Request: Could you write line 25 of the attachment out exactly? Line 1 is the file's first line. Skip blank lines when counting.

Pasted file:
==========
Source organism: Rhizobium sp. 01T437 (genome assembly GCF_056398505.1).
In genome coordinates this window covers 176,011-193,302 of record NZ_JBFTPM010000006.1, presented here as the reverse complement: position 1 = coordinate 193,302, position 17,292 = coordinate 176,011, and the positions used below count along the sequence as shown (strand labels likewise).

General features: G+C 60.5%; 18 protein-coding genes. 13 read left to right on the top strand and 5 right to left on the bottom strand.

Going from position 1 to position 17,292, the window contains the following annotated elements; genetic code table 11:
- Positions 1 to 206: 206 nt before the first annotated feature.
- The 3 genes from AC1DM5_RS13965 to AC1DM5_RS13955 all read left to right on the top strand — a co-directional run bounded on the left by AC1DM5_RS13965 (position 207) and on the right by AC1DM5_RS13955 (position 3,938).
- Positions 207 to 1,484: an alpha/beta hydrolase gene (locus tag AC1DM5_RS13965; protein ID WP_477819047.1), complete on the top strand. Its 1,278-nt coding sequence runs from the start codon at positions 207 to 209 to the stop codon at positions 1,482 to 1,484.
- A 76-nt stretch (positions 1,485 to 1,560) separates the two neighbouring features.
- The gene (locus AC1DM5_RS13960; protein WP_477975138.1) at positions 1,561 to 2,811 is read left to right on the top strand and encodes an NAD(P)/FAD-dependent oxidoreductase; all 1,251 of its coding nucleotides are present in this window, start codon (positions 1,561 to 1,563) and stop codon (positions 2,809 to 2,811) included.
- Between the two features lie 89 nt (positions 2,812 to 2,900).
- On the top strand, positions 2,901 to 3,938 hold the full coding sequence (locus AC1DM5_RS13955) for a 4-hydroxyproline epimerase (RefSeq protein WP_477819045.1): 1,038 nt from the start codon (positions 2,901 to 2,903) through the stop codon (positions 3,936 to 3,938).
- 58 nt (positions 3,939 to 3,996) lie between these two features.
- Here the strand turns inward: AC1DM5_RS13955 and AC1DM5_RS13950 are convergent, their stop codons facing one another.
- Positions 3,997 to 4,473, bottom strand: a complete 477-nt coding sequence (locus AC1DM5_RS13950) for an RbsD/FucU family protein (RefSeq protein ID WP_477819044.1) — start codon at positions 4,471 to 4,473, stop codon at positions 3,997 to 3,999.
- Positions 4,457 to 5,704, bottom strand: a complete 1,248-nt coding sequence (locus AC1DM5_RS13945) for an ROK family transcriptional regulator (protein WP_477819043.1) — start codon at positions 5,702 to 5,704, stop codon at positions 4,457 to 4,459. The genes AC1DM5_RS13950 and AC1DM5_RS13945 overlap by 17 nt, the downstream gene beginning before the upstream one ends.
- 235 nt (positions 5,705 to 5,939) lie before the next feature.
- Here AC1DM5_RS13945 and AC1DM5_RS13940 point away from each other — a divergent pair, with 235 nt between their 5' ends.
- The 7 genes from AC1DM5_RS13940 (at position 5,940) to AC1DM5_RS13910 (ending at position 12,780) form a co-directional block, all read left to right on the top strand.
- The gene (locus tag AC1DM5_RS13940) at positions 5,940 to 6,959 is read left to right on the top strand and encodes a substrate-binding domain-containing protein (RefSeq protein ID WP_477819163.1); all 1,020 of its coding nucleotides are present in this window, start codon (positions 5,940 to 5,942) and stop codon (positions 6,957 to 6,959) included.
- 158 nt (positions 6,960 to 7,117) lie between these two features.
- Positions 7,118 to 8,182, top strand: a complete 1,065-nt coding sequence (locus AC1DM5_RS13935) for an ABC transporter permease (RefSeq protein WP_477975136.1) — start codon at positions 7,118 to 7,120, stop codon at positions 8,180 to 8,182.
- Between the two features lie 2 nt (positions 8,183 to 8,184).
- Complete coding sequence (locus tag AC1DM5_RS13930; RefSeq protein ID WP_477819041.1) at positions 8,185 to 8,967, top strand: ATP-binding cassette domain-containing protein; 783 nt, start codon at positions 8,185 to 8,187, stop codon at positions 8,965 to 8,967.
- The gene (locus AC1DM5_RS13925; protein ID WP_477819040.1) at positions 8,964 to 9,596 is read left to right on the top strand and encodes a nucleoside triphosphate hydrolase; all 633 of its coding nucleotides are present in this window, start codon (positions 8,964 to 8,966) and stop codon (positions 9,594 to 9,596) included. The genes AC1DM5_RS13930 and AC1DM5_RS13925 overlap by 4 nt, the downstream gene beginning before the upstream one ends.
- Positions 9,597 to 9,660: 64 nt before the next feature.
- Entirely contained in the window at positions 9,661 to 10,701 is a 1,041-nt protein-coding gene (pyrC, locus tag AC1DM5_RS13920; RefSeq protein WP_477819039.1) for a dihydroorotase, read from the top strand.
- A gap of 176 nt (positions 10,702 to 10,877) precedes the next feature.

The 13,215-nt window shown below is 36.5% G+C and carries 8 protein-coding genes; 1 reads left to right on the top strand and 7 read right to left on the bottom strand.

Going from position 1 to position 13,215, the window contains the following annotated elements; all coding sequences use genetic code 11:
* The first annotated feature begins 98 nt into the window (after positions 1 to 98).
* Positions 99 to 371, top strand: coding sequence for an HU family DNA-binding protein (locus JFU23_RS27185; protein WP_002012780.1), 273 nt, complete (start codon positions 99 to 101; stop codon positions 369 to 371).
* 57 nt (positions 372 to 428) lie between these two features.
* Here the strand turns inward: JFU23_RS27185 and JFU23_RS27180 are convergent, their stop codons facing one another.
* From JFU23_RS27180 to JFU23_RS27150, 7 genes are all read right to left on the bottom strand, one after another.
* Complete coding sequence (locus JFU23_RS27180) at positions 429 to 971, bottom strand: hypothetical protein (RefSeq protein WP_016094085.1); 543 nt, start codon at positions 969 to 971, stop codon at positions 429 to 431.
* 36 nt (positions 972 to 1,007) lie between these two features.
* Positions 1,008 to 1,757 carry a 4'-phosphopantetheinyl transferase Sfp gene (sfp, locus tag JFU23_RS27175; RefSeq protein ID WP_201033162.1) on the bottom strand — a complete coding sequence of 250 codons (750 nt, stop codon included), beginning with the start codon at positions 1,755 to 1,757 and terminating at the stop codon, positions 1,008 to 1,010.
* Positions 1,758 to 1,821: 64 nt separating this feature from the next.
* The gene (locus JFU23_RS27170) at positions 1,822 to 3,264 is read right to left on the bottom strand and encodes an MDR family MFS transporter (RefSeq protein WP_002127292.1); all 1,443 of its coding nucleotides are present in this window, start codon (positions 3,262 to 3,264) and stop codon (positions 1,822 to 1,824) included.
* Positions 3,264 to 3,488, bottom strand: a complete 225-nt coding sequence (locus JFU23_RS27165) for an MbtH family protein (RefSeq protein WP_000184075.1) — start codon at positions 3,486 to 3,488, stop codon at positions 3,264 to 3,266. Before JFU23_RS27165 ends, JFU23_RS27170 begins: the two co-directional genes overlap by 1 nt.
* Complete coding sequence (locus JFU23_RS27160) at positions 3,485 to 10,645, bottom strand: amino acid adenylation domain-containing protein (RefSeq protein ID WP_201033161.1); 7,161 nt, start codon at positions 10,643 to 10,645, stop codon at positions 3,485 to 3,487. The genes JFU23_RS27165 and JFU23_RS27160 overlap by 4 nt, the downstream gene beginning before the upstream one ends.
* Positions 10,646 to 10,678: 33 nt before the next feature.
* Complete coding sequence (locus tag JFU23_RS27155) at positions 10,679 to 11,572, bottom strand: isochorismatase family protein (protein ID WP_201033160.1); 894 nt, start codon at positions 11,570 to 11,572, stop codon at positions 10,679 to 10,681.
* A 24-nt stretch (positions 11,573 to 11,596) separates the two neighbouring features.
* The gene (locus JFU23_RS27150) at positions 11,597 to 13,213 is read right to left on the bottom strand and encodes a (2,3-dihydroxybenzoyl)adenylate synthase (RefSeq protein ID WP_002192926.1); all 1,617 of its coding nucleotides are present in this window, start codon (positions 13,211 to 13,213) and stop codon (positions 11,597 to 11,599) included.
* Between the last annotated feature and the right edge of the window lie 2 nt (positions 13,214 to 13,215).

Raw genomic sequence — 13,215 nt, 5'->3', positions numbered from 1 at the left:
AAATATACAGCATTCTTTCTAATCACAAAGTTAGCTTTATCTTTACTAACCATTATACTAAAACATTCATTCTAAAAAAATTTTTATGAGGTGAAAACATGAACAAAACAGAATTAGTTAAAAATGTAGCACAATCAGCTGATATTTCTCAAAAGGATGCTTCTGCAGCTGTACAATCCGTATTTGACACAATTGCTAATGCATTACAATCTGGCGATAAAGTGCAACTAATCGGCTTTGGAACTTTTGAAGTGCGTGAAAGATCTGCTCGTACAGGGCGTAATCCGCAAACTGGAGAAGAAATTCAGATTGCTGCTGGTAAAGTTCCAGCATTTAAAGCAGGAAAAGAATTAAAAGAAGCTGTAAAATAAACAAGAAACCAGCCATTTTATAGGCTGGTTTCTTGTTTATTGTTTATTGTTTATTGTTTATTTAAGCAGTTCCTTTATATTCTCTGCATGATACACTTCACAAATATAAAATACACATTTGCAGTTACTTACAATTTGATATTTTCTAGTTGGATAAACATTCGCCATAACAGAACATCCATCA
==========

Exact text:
- Positions 9,597 to 9,660: 64 nt before the next feature.